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Welcome to the BSUH NHS Trust Online Bulletin, October 2005

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The Royal Sussex County Hospital, Brighton
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Hurstwood Park Neurosciences Centre, Haywards Heath



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New cannulation training could save lives

Paul Marchant demonstrates the use of ultrasound in venepuncture with the aid of colleague Anthony Lebray.

ALL Accident and Emergency nurse practitioners who cannulate should be trained in a new practice that could save lives and prevent morbidity.

That’s the view of Paul Marchant, senior operating department practitioner at Hurstwood Park Neurological Centre.

Paul says the use of ultrasound technology to achieve safer vascular access has been confined mainly to consultant clinicians and is a very much an under used adjunct for safe practice for all types of vascular access devices.

Using ultrasound ensures the needle enters the vein first time, while the practitioner guiding the needle visualises it entering the vein on the VDU screen of the ultrasound scanner.

 "The person placing the cannulae will avoid hitting an artery or nerve because they can see directly where it is situated," he says. "This is good for radial artery cannulation in theatre and A&E, as well as placing cannulae for potentially problematic patients.

"A&E should also have its own dedicated Ultrasound machine for vascular access for all the staff that cannulate. "This could reduce the number of ‘cut downs’ and central venous devices via the internal jugular vein.

"It is possible to place a drum catheter to measure central venous pressure and to give emergency medication into the central circulation via the anticubital fossa veins using ultrasound and micro introducers (seldinger technique) this technique could prevent pneumothorax and carotid arterial puncture.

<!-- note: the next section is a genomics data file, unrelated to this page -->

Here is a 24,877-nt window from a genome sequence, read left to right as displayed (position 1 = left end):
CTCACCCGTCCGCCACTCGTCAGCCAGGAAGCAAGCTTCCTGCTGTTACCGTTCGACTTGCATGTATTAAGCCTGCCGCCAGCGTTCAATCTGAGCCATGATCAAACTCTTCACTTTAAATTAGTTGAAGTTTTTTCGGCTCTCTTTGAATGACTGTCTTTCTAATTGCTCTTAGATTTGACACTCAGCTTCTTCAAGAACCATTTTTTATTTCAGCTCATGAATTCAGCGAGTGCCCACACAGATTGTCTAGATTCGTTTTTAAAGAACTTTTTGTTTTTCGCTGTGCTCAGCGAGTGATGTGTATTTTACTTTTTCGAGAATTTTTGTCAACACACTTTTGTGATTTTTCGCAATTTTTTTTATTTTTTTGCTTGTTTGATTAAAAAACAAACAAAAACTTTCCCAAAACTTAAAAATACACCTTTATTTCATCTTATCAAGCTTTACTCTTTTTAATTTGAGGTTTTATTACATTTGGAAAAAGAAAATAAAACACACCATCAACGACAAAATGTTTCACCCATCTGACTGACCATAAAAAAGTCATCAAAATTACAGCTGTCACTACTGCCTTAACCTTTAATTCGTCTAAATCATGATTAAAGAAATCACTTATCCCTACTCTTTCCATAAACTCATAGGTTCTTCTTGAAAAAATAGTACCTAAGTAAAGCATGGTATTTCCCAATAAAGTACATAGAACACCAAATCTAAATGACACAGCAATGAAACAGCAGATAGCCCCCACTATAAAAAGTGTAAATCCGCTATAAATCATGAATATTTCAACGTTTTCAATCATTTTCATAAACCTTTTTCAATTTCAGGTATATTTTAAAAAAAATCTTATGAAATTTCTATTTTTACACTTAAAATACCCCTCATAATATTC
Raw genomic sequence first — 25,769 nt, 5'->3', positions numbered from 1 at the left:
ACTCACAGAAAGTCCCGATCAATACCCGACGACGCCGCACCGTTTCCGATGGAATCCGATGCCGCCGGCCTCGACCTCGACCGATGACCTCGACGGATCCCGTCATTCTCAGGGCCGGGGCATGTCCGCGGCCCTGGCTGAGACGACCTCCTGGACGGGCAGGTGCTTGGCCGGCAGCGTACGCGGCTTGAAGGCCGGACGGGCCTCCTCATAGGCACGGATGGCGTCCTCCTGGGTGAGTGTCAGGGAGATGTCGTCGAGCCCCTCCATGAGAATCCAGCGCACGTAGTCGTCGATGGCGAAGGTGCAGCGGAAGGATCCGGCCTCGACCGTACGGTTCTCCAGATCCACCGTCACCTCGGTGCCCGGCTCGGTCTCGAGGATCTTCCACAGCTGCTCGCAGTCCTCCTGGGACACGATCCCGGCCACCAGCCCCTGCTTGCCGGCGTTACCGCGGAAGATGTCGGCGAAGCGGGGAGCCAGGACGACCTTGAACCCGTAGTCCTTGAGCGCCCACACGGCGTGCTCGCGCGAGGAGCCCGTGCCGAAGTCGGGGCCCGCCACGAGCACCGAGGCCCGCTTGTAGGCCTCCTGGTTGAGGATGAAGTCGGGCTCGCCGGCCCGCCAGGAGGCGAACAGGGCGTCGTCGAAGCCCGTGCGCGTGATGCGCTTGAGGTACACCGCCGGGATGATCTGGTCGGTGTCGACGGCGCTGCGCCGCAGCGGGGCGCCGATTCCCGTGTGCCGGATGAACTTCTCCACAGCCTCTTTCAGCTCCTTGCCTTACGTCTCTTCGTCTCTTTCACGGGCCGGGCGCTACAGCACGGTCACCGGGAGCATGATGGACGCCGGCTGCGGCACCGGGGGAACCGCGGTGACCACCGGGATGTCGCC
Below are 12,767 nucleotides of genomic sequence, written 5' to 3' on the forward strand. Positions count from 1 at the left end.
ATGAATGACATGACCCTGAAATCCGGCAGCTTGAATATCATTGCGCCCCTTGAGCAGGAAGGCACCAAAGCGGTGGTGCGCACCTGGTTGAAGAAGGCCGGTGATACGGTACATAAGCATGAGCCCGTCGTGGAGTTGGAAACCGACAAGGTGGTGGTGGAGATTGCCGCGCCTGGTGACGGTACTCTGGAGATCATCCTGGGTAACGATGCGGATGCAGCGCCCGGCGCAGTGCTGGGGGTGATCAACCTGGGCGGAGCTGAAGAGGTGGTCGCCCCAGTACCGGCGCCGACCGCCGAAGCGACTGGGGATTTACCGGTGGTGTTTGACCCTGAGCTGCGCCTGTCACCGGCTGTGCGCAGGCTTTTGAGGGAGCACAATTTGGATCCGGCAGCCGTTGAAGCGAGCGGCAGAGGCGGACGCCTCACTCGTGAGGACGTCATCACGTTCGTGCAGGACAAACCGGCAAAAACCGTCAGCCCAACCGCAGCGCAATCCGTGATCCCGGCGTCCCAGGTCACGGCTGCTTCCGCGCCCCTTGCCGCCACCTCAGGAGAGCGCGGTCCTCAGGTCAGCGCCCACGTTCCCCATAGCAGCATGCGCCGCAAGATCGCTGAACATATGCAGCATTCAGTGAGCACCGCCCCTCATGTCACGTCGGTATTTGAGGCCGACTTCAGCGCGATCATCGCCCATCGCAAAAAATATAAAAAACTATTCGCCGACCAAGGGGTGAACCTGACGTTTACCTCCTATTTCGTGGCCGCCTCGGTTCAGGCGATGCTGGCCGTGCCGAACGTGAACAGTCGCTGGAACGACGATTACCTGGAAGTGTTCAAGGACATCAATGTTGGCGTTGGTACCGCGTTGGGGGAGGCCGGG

"Drum catheters are not always easy to place because of the size of the needle which is large. There is now a new method using micro introducers that allow easer access in patients that display no visible veins in conjunction with ultrasound."

Paul has been using ultrasound in placing Peripherally Inserted Central Catheters for the last 14 months. Some of the patients referred to him have been stuck up to 17 times previously, which he says, causes a lot of distress to the patient and trauma to the peripheral vessels.

 "I have placed nearly 100 peripherally inserted central catheters on patients that have very difficult peripheral access with great success and feel other practitioners would benefit their patients and their clinical practice if they adopted this revolutionary technique which is not wide spread in this country at the moment."

A one day Ultrasound vascular access workshop and training in this new technique for those currently cannulating and placing intravascular devices will be available in January 2006 at Princess Royal Hospital. Contact Paul Marchant Bleep 046 for details or Paul.marchant@bsuh.nhs.uk

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